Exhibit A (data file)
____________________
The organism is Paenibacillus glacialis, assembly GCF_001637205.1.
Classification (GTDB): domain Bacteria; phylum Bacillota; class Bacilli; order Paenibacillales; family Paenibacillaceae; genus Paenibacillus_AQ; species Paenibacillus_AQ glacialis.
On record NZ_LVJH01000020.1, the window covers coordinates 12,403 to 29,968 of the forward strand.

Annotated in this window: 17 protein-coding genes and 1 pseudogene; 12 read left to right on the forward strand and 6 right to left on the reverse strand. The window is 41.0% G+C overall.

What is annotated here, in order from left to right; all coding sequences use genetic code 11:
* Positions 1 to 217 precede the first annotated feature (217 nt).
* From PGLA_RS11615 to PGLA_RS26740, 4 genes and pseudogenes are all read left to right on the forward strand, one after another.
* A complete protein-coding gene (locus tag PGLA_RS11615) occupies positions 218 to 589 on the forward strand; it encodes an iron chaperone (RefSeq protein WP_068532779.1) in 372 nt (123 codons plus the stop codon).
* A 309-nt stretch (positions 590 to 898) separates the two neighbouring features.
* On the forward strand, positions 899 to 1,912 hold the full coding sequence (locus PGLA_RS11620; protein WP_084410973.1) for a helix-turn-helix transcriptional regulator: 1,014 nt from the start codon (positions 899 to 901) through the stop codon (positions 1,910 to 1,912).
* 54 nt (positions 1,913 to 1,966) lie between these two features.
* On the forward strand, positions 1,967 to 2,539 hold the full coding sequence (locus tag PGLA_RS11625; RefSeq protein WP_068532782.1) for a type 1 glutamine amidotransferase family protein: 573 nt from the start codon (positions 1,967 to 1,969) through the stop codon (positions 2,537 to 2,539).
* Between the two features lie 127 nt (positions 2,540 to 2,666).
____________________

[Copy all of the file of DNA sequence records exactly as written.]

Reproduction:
The organism is Paenibacillus glacialis, assembly GCF_001637205.1.
Classification (GTDB): domain Bacteria; phylum Bacillota; class Bacilli; order Paenibacillales; family Paenibacillaceae; genus Paenibacillus_AQ; species Paenibacillus_AQ glacialis.
On record NZ_LVJH01000020.1, the window covers coordinates 12,403 to 29,968 of the forward strand.

Annotated in this window: 17 protein-coding genes and 1 pseudogene; 12 read left to right on the forward strand and 6 right to left on the reverse strand. The window is 41.0% G+C overall.

What is annotated here, in order from left to right; all coding sequences use genetic code 11:
* Positions 1 to 217 precede the first annotated feature (217 nt).
* From PGLA_RS11615 to PGLA_RS26740, 4 genes and pseudogenes are all read left to right on the forward strand, one after another.
* A complete protein-coding gene (locus tag PGLA_RS11615) occupies positions 218 to 589 on the forward strand; it encodes an iron chaperone (RefSeq protein WP_068532779.1) in 372 nt (123 codons plus the stop codon).
* A 309-nt stretch (positions 590 to 898) separates the two neighbouring features.
* On the forward strand, positions 899 to 1,912 hold the full coding sequence (locus PGLA_RS11620; protein WP_084410973.1) for a helix-turn-helix transcriptional regulator: 1,014 nt from the start codon (positions 899 to 901) through the stop codon (positions 1,910 to 1,912).
* 54 nt (positions 1,913 to 1,966) lie between these two features.
* On the forward strand, positions 1,967 to 2,539 hold the full coding sequence (locus tag PGLA_RS11625; RefSeq protein WP_068532782.1) for a type 1 glutamine amidotransferase family protein: 573 nt from the start codon (positions 1,967 to 1,969) through the stop codon (positions 2,537 to 2,539).
* Between the two features lie 127 nt (positions 2,540 to 2,666).